In our latest blog, we outline key factors of both static and dynamic stretching, helping you to briefly understand how the two methods differ and when to utilise them within your own fitness regime.
Popular for many years, static stretching gained a positive reputation as the optimal way of improving flexibility and range of motion. Static stretches require you to hold the position for a specific period of time (usually a minimum of 30 seconds but some techniques require longer). The stretch can be challenging but is comfortable. You remain motionless and concentrate on the stance, pose and/or posture. The overall aim and main benefit is an improvement in your range of motion.
Though the method has come under scrutiny over the years, thanks to unfounded claims of injury prevention and performance improvement, the technique is in fact proven to maintain and even improve your range of movement. It is, for this reason, the stretches are often used post-workout as a cool down method, rather than prior to a session during the main warm-up. Before starting your main exercise, you want to concentrate on warming up your body, as this is what significantly helps you to avoid injury and get the most from your performance.
So, what stretch technique should you be practising during your warm-up and prior to exercise?
Dynamic stretching is an ‘active’ technique which requires you to move your muscles through ranges of motion. The purpose is to replicate the movements you are about to perform, however, benefits also include improvement in your coordination and balance. The stretches are performed in a deliberately slow manner to avoid causing cramps and the method requires a controlled approach to your movements.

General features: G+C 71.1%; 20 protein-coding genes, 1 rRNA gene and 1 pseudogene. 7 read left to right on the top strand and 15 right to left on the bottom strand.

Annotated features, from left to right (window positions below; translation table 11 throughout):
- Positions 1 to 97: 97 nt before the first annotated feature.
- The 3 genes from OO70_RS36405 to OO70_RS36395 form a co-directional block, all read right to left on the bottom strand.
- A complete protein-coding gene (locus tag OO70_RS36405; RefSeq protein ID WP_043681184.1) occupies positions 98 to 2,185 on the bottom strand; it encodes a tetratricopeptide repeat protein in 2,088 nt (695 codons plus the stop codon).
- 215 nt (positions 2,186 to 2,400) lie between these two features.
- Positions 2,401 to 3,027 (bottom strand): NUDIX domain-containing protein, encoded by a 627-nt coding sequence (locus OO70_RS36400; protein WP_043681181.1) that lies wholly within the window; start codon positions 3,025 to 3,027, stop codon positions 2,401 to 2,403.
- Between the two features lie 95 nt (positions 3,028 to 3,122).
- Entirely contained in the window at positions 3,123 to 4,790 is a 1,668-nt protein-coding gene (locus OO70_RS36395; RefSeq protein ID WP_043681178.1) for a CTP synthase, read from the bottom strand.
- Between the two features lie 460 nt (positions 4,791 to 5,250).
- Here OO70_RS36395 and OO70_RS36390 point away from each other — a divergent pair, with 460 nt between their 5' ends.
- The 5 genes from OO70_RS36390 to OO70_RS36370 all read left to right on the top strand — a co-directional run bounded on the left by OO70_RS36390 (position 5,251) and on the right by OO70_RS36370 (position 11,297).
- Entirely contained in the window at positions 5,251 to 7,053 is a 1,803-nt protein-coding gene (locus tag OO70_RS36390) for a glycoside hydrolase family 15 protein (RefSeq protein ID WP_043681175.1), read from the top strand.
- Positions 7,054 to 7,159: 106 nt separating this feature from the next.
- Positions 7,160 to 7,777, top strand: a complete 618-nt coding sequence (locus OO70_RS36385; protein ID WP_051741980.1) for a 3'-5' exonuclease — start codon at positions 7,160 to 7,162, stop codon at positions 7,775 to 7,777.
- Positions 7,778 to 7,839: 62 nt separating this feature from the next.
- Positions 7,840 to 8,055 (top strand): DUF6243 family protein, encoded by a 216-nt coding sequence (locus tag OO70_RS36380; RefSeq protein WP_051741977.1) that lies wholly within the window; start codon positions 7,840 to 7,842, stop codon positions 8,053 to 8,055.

But most importantly, dynamic stretches use your muscles in the same way that your exercise will, which means that they will literally warm up the area you are about to use by mimicking how the muscles and joints will react to your activity. By engaging these muscles in an over exaggerated and controlled manner, prior to putting them under any potential stress, you minimise the chance of an injury occurring and get the most from your performance.
There is a lot more to this subject and though we have barely scratched the surface, we hope that the above will clear up any confusion you may have had and also give you a good idea of how to implement both techniques into your routine. If you have any questions at all, we’re always happy to help. Just get in contact via firstname.lastname@example.org.